- Security think tank EastWest Institute released a guide, Smart and Safe: Risk Reduction in Tomorrow's Cities, to help municipal leaders make a secure and safe smart city by managing technology effectively.
- The guide lists potential challenges and offers recommended actions in four areas: cybersecurity; cyber resilience; privacy and data protection; and collaboration and coordination in governance. Specific recommendations include appointing a Chief Privacy Officer, ensuring redundancy, and requiring data governance agreements with third parties.
- The guide states that increased reliance on technology increases the risks of security breaches and continual attention and strategic thinking is necessary to stay ahead of the risks.
The guide highlights general cyber considerations and focuses on those specific to municipalities. It explains the increased complexity city leaders have for managing the many technology vendors and services involved with municipal innovations and technologies. A big challenge is successfully and securely integrating new technology into existing infrastructure and melding different generations of technology.
Atlanta's ransomware attack last year proved that one seemingly small breach can have a crippling effect on multiple parts of a city's digital infrastructure, or even the entire network, and have long-lasting effects. Similar situations occurred last October when the Port of San Diego was hit by a ransomware attack, and in 2017 when Dallas fell victim to a cyberattack that set off 156 emergency alarms throughout the city.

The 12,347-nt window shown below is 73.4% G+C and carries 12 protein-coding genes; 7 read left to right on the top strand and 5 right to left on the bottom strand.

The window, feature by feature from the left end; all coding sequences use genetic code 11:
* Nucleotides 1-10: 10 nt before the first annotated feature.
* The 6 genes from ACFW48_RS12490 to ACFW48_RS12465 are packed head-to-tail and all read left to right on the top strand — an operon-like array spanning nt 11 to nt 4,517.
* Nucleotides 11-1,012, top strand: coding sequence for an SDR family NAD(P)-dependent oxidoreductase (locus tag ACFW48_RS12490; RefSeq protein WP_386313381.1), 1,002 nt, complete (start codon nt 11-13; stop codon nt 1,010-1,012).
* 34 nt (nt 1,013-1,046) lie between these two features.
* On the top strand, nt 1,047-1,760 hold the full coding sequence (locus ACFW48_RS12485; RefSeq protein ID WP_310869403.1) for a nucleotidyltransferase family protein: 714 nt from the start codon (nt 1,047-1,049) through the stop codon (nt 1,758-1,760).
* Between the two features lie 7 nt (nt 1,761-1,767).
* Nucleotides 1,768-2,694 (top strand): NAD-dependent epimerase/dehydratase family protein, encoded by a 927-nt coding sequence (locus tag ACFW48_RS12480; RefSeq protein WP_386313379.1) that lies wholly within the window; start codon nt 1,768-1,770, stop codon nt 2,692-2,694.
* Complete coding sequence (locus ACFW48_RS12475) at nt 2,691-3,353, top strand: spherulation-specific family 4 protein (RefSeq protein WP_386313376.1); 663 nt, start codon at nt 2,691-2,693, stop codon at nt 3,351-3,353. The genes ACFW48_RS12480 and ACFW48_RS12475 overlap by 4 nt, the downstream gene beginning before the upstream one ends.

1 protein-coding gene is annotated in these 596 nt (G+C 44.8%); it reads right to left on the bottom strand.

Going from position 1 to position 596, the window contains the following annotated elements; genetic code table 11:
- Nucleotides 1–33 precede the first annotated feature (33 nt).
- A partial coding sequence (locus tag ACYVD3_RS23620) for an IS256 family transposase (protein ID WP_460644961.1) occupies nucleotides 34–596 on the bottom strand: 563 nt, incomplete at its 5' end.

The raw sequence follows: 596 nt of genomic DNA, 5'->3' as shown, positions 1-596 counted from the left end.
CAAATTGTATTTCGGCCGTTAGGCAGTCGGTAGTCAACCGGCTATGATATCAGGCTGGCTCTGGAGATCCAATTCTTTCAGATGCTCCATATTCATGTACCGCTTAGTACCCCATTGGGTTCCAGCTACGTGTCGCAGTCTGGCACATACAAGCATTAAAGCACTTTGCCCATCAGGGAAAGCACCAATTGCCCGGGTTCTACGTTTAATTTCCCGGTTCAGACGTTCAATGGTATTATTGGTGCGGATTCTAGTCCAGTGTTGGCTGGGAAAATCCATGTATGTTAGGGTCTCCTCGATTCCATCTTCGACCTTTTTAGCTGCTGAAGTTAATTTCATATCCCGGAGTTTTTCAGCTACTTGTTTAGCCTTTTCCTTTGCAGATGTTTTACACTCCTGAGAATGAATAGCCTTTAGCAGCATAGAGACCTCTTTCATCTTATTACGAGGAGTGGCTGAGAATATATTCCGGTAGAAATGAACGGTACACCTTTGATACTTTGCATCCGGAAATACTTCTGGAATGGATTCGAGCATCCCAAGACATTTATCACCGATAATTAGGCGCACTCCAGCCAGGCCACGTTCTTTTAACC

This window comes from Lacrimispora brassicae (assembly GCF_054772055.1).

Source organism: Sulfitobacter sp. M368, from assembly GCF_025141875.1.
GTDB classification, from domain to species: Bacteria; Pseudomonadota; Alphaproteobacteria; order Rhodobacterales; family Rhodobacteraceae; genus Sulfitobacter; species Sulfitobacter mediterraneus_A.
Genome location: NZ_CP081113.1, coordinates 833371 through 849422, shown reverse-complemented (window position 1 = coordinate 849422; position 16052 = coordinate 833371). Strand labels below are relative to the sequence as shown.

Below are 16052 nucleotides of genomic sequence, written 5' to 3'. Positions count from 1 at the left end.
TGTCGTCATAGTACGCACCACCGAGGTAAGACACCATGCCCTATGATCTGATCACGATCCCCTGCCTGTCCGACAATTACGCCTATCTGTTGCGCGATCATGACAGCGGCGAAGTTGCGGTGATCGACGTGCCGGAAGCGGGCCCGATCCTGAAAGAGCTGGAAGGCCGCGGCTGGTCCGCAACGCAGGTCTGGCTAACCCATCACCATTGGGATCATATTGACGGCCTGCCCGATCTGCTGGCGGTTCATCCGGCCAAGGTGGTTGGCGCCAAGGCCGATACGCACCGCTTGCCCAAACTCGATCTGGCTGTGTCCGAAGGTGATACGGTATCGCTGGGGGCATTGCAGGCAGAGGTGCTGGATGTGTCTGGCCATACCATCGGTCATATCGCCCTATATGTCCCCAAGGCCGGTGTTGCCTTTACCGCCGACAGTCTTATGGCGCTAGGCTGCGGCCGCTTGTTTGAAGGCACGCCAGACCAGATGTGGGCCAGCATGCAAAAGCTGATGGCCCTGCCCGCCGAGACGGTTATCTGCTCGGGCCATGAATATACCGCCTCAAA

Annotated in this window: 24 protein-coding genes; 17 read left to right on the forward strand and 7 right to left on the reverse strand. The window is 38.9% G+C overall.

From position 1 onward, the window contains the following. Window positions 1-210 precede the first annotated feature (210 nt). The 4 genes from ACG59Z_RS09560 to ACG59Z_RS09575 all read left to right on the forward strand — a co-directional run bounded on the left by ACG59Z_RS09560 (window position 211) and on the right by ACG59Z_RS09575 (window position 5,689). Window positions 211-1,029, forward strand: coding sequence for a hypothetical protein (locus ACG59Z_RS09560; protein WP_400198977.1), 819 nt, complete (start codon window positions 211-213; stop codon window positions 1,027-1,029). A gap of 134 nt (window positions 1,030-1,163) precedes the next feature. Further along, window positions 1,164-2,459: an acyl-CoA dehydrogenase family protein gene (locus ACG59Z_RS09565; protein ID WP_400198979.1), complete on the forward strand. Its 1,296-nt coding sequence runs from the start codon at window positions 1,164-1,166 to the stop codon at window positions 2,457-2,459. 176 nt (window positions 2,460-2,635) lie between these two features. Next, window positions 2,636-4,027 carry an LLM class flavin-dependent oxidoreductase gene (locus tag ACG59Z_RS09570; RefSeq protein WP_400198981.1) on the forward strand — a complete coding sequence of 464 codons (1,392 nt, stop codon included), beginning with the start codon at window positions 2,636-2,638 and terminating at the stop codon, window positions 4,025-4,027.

The guide emphasizes that threats to a city's digital infrastructure continually grow and so should the city's capability to respond. Policy and processes are important to have in place and frequently update, and a variety of stakeholders need to be involved, the guide states.
Public distrust further exacerbates the difficulty in handling technology security and safety. On one front, experts point to the importance of governments generally building trusting relationships with citizens and remaining citizen-centric for new projects to be successful. That can help to alleviate one of the main technological downfalls noted in the EastWest Institute's guide: compulsively buying municipal technology because of its novelty rather than fully considering actual public benefits.
Municipalities also work to manage public distrust in technologies. A study released last summer indicates large numbers of citizens distrust at least some technology and tech companies, and they worry about their own privacy when using or interacting with devices. Former Washington, DC CTO Archana Vemulapalli previously spoke with Smart Cities Dive about public resistance to municipal technological advances. Just as the EastWest Institute's guide emphasized, Vemulapalli said it's important for cities to have a strong data policy in place and treat citizens' privacy with the utmost care.